JONESBOROUGH, Tenn. (WJHL) — Just in time for homecoming, the David Crockett High School Pioneer football team will race onto a field Friday of brand new synthetic turf, under just completed banks of LED lights.
It’s the first major upgrade to the 51-year-old school’s stadium and will allow Pioneer fans to witness the team’s first home game against the 0-5 Cherokee Chiefs after six away contests. Crockett is 2-4.
“Today they should be substantially complete and maybe even have a chance this evening to test a first-round testing of the lights,” Washington County School Superintendent Jerry Boyd told News Channel 11 Tuesday.
Crockett fans can look northeast to Washington County’s other high school for an idea of what to expect. Daniel Boone’s new turf and lights have been operating since late August. Boyd said early feedback on upgrades at the Trailblazers’ home stadium has been positive.
“We can certainly expect the same thing with Crockett and look forward to those lights being activated,” Boyd said.
The upgrades completed so far are part of an overhaul that will eventually include the razing of the schools’ concrete home side seating and replacement with metal grandstands and new press boxes.
The total cost of the lights and turf at both schools was about $2.2 million. Another $3 million total is budgeted for the new seating and press boxes. Boyd, who began his tenure in spring of 2021, said it’s a gratifying time to be directing the schools as both high schools see such major changes on the athletic level.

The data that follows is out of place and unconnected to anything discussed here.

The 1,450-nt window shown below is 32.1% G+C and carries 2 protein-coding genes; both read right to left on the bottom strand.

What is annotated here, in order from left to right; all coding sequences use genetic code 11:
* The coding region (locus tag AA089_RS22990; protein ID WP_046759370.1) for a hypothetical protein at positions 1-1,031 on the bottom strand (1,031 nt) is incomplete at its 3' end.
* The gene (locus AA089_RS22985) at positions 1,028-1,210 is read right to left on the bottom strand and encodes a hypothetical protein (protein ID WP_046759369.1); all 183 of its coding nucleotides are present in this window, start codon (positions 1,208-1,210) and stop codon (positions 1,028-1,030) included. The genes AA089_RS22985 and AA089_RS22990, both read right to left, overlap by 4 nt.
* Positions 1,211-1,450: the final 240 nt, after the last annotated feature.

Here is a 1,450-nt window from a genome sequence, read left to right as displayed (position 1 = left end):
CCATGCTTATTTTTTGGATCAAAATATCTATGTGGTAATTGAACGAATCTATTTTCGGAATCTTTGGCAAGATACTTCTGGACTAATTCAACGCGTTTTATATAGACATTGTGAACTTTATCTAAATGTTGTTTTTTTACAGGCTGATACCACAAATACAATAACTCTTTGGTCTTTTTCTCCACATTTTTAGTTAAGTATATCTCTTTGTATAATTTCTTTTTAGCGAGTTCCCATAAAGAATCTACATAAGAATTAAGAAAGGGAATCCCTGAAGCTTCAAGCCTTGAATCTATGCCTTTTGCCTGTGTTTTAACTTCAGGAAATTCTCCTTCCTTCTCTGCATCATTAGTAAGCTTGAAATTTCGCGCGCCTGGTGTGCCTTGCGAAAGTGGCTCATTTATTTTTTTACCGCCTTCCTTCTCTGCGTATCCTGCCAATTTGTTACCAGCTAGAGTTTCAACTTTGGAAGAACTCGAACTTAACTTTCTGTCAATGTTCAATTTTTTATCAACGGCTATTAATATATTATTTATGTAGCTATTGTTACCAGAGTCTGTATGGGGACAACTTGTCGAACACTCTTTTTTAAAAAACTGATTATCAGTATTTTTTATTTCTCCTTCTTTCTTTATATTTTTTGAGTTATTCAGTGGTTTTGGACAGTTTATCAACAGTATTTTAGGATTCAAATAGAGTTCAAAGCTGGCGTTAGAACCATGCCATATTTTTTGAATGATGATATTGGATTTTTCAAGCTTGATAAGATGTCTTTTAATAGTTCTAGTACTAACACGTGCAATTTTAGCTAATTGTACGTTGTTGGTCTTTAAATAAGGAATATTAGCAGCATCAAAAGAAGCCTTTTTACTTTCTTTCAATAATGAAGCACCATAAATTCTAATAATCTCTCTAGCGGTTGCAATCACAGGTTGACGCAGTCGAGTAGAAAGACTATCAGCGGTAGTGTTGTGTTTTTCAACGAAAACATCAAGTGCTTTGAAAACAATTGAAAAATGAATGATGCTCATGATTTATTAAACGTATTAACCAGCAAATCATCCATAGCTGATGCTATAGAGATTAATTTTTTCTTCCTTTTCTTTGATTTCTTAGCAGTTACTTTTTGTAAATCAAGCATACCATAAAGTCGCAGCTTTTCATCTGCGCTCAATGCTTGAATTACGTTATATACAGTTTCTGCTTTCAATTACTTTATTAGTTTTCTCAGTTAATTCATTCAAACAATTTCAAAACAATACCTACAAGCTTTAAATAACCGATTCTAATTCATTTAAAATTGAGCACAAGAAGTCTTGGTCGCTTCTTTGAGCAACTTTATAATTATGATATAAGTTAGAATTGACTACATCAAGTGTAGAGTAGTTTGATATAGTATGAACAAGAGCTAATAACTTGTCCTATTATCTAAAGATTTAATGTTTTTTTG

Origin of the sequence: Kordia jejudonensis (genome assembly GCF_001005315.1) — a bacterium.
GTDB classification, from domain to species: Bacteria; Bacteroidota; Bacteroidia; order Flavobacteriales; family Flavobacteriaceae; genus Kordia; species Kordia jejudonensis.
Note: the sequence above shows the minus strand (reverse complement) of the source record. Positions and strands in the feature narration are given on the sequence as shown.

“Things like football stadiums, even though that’s not our core business, it’s a big part of the community and a big part of the high school experience,” he said. “Being able to be a part of the upgrades that are long overdue for both high schools certainly is exciting.”
Grandstands: Tempering expectations
Boyd said school leaders hope the schools can enjoy full 2023 football seasons with the new grandstands complete. The 2021 cost and construction estimate called for roughly 3,000-seat capacity grandstands with press boxes to be done in time for that to happen, but Boyd said upcoming meetings with the architect will determine whether that timeline remains realistic.
“Everyone sees construction projects just don’t happen as quickly as they did a few years ago,” he said.
“We think we can do it before next football season but if it gets to the point it’s not realistic we’ll have to make sure we clearly communicate that and adjust our plan in a way that we won’t disrupt next season at both high schools.”
A tight timeline will face the system as the project will include razing the current grandstands and building new ones in a span of about eight to nine months. The 3,000-seat vision could get scaled back as well.
“Those costs have increased from the original pricing in July of 2021 in trying to envision what new grandstands would look like, so we have to be prepared for those increased costs both in money as well as time.”
That’s likely the last thing that will be on the Pioneer faithful’s minds Friday night, though.